Neuropsychology and Learning . . . . . . . . . . . . . . . . . 93

Comparison of Learning Theories . . . . . . . . . . . . . . . . 95

Motor Learning . . . . . . . . . . . . . . . . . . . . . . . . . . . . . . . . . . 98

Common Principles of Learning . . . . . . . . . . . . . . . . 106

State of the Evidence . . . . . . . . . . . . . . . . . . . . . . . . . . 108

Summary . . . . . . . . . . . . . . . . . . . . . . . . . . . . . . . . . . . . . . 109

References . . . . . . . . . . . . . . . . . . . . . . . . . . . . . . . . . . . . 111

PART 2 Characteristics of the
Learner 117

Chapter 4 Determinants of Learning . . . 119

Sharon Kitchie

The Educator’s Role in Learning . . . . . . . . . . . . . . . . 121

Assessment of the Learner . . . . . . . . . . . . . . . . . . . . . 121

Assessing Learning Needs . . . . . . . . . . . . . . . . . . . . . 122

Methods to Assess Learning Needs . . . . . . . . . . . . 127

Readiness to Learn . . . . . . . . . . . . . . . . . . . . . . . . . . . . . 131

Learning Styles . . . . . . . . . . . . . . . . . . . . . . . . . . . . . . . . 139

Learning Style Models and Instruments . . . . . . . . 140

Interpretation of the Use of Learning
Style Models and Instruments . . . . . . . . . . . . . . . 159

State of the Evidence . . . . . . . . . . . . . . . . . . . . . . . . . . 161

Summary . . . . . . . . . . . . . . . . . . . . . . . . . . . . . . . . . . . . . . . 162

References . . . . . . . . . . . . . . . . . . . . . . . . . . . . . . . . . . . . 163

Chapter 5 Developmental Stages
of the Learner . . . . . . . . . . . . . 169

Susan B. Bastable and Gina M. Myers

Developmental Characteristics . . . . . . . . . . . . . . . . . 171

The Developmental Stages of Childhood . . . . . . 172

The Developmental Stages of Adulthood . . . . . . 192

The Role of the Family in Patient
Education . . . . . . . . . . . . . . . . . . . . . . . . . . . . . . . . . . . 210

State of the Evidence . . . . . . . . . . . . . . . . . . . . . . . . . . 212

Summary . . . . . . . . . . . . . . . . . . . . . . . . . . . . . . . . . . . . . . 213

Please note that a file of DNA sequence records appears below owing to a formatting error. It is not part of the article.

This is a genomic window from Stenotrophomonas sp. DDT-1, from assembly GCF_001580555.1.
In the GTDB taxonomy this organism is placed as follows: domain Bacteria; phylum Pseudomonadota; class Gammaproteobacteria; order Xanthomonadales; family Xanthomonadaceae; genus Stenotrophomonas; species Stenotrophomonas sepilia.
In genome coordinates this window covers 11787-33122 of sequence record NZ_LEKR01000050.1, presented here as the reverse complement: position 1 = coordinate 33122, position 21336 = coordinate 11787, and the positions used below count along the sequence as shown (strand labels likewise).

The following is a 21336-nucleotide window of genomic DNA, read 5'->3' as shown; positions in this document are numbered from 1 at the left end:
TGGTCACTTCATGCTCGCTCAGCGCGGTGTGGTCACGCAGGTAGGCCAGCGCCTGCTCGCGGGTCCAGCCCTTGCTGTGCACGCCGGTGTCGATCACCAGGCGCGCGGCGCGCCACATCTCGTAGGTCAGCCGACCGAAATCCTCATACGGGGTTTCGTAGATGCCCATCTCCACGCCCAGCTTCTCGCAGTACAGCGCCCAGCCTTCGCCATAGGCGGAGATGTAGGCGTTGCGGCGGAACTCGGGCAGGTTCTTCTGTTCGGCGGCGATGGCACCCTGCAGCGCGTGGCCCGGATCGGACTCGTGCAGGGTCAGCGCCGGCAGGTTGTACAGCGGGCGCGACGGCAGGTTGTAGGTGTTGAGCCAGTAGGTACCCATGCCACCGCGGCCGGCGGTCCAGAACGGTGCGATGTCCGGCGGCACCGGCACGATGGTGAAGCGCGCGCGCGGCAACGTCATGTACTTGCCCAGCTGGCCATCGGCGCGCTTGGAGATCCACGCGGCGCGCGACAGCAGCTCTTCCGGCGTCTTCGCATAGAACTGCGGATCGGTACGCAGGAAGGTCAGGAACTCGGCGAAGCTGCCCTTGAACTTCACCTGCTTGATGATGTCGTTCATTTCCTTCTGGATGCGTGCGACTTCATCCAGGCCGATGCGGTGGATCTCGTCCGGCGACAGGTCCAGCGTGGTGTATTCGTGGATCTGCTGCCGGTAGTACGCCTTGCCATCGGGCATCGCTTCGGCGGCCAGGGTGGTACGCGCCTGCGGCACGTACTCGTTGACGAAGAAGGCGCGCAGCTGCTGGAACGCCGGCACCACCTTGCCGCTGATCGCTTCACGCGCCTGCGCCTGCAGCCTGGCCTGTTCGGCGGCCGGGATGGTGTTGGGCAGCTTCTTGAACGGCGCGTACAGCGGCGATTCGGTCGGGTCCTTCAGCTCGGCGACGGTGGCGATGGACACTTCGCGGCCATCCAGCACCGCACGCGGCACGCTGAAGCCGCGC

References . . . . . . . . . . . . . . . . . . . . . . . . . . . . . . . . . . . . 215

Chapter 6 Compliance, Motivation,
and Health Behaviors of
the Learner . . . . . . . . . . . . . . . 219

Mary Ann Wafer

Compliance and Adherence . . . . . . . . . . . . . . . . . . . 221

Motivation . . . . . . . . . . . . . . . . . . . . . . . . . . . . . . . . . . . . . 225

Selected Models and Theories . . . . . . . . . . . . . . . . . 235

Models for Health Education . . . . . . . . . . . . . . . . . . . 244

The Role of Nurse as Educator in Health
Promotion . . . . . . . . . . . . . . . . . . . . . . . . . . . . . . . . . . 247

State of the Evidence . . . . . . . . . . . . . . . . . . . . . . . . . . 248

Summary . . . . . . . . . . . . . . . . . . . . . . . . . . . . . . . . . . . . . . 248

References . . . . . . . . . . . . . . . . . . . . . . . . . . . . . . . . . . . . 250

Chapter 7 Literacy in the Adult Client
Population . . . . . . . . . . . . . . . . 257

Susan B. Bastable, Gina M. Myers, and Leigh Bastable
Poitevent

Definition of Terms . . . . . . . . . . . . . . . . . . . . . . . . . . . . 262

Scope and Incidence of the Problem . . . . . . . . . . . 266

Trends Associated with Literacy Problems . . . . . . 269

Those at Risk . . . . . . . . . . . . . . . . . . . . . . . . . . . . . . . . . . . 270

Myths, Stereotypes, and Assumptions . . . . . . . . . . 272

Assessment: Clues to Look For . . . . . . . . . . . . . . . . . 274

Impact of Illiteracy on Motivation
and Compliance . . . . . . . . . . . . . . . . . . . . . . . . . . . . 275

Ethical, Financial, and Legal Concerns . . . . . . . . . . 277

Readability of Printed Education Materials . . . . . 279

Measurement Tools to Test Literacy Levels . . . . . 281

Formulas to Measure Readability of Printed
Education Materials . . . . . . . . . . . . . . . . . . . . . . . . . 282

Tests to Measure Comprehension of Printed
Education Materials . . . . . . . . . . . . . . . . . . . . . . . . . . . 284

Tests to Measure General Reading Skills
and Health Literacy Skills of Clients . . . . . . . . . . 286

Simplifying the Readability of Printed
Education Materials . . . . . . . . . . . . . . . . . . . . . . . . . 289

Teaching Strategies to Promote Health
Literacy . . . . . . . . . . . . . . . . . . . . . . . . . . . . . . . . . . . . . 297

x Contents

Assistive Technologies . . . . . . . . . . . . . . . . . . . . . . . . . 409

State of the Evidence . . . . . . . . . . . . . . . …